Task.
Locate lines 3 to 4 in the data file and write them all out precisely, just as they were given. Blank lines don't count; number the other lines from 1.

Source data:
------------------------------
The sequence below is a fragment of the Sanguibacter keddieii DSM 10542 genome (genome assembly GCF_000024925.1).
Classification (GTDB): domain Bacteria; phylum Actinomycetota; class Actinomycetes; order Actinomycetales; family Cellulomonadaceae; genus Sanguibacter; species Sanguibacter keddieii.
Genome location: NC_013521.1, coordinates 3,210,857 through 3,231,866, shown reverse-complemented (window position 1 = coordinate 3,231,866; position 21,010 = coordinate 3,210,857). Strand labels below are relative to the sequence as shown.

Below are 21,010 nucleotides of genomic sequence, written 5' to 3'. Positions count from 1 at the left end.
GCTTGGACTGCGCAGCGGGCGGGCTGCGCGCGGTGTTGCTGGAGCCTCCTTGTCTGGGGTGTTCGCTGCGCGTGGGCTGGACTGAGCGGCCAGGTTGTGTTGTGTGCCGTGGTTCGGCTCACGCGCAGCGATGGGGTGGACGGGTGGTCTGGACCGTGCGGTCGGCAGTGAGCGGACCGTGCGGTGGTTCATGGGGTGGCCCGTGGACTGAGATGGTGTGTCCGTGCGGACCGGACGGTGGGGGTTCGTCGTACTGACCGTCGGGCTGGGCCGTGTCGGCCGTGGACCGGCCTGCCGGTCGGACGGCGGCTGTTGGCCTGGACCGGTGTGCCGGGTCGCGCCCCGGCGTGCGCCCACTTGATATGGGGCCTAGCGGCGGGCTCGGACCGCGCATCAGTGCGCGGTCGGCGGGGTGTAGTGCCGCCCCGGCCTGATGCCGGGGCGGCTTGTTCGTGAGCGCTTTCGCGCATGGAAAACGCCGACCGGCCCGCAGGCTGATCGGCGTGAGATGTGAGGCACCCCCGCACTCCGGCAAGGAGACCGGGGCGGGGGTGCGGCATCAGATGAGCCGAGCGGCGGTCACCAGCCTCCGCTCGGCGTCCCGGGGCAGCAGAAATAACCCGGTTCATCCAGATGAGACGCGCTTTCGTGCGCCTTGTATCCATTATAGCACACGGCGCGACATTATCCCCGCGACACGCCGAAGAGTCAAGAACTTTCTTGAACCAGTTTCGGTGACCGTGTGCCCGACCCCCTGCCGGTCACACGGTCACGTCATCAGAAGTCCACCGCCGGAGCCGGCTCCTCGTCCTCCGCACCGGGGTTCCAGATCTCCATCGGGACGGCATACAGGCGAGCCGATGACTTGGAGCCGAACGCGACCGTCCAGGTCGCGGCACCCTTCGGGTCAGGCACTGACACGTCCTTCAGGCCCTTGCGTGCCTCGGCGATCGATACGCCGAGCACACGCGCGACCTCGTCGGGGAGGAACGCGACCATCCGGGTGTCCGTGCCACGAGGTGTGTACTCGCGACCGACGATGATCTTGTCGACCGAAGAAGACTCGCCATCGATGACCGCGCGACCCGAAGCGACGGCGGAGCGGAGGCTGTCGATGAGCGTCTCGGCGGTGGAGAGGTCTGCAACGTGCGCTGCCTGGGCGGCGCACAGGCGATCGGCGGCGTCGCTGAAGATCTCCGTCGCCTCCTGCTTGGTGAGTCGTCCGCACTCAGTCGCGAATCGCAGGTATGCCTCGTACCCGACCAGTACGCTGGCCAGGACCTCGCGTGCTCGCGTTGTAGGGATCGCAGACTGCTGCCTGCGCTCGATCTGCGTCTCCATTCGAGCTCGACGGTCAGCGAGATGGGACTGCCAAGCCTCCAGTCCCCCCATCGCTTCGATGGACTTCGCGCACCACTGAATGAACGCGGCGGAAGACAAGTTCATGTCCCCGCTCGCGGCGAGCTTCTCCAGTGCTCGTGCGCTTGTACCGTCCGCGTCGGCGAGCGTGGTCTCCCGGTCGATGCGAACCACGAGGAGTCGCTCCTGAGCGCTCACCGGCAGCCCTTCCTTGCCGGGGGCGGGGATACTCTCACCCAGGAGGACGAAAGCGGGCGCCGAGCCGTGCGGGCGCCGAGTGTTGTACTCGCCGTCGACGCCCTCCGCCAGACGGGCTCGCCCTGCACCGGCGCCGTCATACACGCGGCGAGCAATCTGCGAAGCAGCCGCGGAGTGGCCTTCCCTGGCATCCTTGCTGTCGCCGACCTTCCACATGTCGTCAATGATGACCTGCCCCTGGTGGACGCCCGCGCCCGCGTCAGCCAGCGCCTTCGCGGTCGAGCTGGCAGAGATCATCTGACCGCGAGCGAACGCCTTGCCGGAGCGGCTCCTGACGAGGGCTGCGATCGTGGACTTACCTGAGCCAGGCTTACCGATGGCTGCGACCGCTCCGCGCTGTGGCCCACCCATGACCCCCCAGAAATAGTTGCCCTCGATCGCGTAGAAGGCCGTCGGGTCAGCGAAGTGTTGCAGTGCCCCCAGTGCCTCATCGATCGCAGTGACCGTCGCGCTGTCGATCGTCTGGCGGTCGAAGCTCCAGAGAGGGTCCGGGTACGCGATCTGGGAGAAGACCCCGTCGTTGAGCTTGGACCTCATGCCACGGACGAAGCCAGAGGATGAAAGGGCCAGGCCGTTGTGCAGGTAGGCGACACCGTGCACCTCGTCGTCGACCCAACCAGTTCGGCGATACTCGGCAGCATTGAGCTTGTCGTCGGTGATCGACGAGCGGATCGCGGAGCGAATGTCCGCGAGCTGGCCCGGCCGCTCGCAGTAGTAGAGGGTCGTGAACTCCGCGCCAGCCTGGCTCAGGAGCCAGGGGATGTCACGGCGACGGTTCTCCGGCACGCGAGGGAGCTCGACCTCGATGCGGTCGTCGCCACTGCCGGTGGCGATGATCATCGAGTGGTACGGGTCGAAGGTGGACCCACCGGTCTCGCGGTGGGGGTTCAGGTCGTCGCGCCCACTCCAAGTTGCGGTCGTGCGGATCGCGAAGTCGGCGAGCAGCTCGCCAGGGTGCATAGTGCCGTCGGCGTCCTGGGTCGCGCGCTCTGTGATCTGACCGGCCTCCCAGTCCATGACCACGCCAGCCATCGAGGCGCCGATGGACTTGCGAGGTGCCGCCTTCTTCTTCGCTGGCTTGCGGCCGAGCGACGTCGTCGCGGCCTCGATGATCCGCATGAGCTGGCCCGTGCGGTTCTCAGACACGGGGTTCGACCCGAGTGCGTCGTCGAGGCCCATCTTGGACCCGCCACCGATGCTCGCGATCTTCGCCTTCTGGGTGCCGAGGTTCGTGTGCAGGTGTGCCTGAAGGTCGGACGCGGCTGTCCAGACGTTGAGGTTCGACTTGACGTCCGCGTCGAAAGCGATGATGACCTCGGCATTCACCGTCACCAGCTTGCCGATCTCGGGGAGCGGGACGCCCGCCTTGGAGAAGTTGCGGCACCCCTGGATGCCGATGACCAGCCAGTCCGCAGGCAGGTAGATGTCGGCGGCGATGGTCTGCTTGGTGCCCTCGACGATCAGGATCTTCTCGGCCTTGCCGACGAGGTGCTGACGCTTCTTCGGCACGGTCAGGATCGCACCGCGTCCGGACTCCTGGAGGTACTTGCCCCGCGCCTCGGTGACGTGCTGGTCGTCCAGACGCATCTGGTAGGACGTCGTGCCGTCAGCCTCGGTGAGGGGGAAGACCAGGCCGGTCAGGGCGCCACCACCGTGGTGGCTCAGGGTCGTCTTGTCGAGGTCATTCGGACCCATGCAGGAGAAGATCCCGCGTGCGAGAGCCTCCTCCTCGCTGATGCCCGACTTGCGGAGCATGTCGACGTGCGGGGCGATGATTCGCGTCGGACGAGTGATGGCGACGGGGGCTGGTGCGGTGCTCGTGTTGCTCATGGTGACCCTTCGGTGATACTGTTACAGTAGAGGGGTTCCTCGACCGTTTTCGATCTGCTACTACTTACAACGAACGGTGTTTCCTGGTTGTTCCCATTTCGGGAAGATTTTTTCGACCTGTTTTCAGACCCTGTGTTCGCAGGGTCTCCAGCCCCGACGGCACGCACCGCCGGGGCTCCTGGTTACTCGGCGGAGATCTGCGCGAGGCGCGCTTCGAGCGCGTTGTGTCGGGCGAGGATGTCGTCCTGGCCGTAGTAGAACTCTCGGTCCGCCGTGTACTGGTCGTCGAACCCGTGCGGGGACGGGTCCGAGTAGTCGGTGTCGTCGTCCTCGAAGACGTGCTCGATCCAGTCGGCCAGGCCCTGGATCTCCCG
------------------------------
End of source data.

Genome location: NC_013521.1, coordinates 3,210,857 through 3,231,866, shown reverse-complemented (window position 1 = coordinate 3,231,866; position 21,010 = coordinate 3,210,857). Strand labels below are relative to the sequence as shown.

Below are 21,010 nucleotides of genomic sequence, written 5' to 3'. Positions count from 1 at the left end.